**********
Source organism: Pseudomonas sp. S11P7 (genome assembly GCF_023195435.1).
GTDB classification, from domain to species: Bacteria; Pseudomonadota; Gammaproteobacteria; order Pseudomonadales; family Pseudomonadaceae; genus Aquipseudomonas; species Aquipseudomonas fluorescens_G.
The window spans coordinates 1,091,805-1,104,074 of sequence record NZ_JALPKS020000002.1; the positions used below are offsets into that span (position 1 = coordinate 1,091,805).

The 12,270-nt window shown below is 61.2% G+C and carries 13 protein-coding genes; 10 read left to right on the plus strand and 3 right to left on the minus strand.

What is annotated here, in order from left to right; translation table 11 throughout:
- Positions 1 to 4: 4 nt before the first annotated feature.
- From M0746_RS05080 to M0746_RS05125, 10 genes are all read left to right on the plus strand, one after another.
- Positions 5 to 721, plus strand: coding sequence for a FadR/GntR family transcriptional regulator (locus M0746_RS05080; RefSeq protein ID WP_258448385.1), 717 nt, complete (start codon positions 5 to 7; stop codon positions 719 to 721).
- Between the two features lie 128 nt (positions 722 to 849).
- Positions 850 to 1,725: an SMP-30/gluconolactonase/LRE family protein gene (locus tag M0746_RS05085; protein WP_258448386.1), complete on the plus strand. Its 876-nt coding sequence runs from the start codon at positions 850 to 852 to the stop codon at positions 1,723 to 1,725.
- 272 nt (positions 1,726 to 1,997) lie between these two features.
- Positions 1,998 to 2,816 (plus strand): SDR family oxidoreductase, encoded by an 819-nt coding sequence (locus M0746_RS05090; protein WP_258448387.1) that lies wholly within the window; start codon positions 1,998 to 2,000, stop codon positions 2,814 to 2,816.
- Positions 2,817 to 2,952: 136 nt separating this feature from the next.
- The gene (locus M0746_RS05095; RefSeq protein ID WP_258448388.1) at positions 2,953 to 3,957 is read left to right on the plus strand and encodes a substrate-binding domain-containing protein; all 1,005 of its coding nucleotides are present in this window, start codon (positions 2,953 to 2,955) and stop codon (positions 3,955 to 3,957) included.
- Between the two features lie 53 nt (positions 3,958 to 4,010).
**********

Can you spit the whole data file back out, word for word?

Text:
Source organism: Pseudomonas sp. S11P7 (genome assembly GCF_023195435.1).
GTDB classification, from domain to species: Bacteria; Pseudomonadota; Gammaproteobacteria; order Pseudomonadales; family Pseudomonadaceae; genus Aquipseudomonas; species Aquipseudomonas fluorescens_G.
The window spans coordinates 1,091,805-1,104,074 of sequence record NZ_JALPKS020000002.1; the positions used below are offsets into that span (position 1 = coordinate 1,091,805).

The 12,270-nt window shown below is 61.2% G+C and carries 13 protein-coding genes; 10 read left to right on the plus strand and 3 right to left on the minus strand.

What is annotated here, in order from left to right; translation table 11 throughout:
- Positions 1 to 4: 4 nt before the first annotated feature.
- From M0746_RS05080 to M0746_RS05125, 10 genes are all read left to right on the plus strand, one after another.
- Positions 5 to 721, plus strand: coding sequence for a FadR/GntR family transcriptional regulator (locus M0746_RS05080; RefSeq protein ID WP_258448385.1), 717 nt, complete (start codon positions 5 to 7; stop codon positions 719 to 721).
- Between the two features lie 128 nt (positions 722 to 849).
- Positions 850 to 1,725: an SMP-30/gluconolactonase/LRE family protein gene (locus tag M0746_RS05085; protein WP_258448386.1), complete on the plus strand. Its 876-nt coding sequence runs from the start codon at positions 850 to 852 to the stop codon at positions 1,723 to 1,725.
- 272 nt (positions 1,726 to 1,997) lie between these two features.
- Positions 1,998 to 2,816 (plus strand): SDR family oxidoreductase, encoded by an 819-nt coding sequence (locus M0746_RS05090; protein WP_258448387.1) that lies wholly within the window; start codon positions 1,998 to 2,000, stop codon positions 2,814 to 2,816.
- Positions 2,817 to 2,952: 136 nt separating this feature from the next.
- The gene (locus M0746_RS05095; RefSeq protein ID WP_258448388.1) at positions 2,953 to 3,957 is read left to right on the plus strand and encodes a substrate-binding domain-containing protein; all 1,005 of its coding nucleotides are present in this window, start codon (positions 2,953 to 2,955) and stop codon (positions 3,955 to 3,957) included.
- Between the two features lie 53 nt (positions 3,958 to 4,010).